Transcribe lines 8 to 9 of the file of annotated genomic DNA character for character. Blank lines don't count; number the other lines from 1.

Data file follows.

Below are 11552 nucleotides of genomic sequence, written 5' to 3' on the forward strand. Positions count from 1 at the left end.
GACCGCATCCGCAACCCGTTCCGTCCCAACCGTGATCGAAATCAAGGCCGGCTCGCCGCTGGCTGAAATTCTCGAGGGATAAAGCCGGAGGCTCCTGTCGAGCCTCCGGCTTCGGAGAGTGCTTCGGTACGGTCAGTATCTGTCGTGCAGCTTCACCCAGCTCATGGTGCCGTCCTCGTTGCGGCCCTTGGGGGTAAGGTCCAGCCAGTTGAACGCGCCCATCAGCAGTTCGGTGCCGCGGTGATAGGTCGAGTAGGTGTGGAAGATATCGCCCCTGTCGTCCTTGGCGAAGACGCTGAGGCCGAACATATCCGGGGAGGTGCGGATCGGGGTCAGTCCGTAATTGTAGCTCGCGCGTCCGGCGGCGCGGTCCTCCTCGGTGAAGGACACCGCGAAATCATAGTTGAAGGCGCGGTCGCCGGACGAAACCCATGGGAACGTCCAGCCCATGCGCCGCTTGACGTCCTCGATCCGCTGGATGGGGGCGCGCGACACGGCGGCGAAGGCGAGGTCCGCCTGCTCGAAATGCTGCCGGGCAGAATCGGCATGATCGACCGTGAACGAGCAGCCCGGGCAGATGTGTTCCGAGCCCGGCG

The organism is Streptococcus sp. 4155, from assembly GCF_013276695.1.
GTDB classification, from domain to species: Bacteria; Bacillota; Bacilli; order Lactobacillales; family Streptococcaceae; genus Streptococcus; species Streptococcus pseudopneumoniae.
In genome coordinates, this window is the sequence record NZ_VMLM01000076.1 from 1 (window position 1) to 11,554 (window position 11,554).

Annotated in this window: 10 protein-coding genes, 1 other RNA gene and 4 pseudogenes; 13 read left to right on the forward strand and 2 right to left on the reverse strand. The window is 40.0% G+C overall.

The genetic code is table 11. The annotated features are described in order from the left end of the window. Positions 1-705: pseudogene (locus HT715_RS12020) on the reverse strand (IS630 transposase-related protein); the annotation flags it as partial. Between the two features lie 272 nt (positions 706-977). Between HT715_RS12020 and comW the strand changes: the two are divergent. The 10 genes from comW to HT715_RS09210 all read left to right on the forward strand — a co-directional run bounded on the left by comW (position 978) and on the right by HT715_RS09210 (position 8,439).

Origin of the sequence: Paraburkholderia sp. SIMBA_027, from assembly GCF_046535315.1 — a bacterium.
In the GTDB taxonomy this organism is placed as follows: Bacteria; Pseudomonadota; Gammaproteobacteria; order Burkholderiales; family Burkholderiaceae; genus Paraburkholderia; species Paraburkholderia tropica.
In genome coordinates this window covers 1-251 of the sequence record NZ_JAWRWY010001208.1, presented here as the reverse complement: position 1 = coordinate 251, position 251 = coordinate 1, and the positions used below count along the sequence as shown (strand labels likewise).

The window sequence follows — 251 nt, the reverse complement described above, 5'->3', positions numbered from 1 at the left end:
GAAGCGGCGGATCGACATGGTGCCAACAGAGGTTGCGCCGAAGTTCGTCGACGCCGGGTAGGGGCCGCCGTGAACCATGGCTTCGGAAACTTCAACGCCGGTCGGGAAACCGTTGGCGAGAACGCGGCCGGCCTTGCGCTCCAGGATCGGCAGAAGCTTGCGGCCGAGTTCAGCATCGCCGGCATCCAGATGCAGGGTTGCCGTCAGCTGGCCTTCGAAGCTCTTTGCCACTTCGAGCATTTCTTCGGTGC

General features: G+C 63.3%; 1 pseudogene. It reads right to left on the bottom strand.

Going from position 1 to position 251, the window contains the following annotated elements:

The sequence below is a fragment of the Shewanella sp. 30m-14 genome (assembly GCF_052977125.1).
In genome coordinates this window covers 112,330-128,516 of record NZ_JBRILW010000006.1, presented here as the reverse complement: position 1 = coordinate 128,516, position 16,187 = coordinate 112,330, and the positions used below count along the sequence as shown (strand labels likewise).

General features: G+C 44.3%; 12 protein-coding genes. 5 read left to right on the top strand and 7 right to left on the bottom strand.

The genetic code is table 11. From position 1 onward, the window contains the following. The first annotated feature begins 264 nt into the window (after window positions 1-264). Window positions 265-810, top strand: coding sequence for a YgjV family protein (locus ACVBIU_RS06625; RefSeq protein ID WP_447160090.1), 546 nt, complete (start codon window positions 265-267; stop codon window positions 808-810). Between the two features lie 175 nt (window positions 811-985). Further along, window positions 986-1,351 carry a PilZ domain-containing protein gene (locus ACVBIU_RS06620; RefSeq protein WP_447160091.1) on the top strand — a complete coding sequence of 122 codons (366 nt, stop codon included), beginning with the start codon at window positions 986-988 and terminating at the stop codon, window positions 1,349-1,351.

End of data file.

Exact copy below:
Origin of the sequence: Paraburkholderia sp. SIMBA_027, from assembly GCF_046535315.1 — a bacterium.
In the GTDB taxonomy this organism is placed as follows: Bacteria; Pseudomonadota; Gammaproteobacteria; order Burkholderiales; family Burkholderiaceae; genus Paraburkholderia; species Paraburkholderia tropica.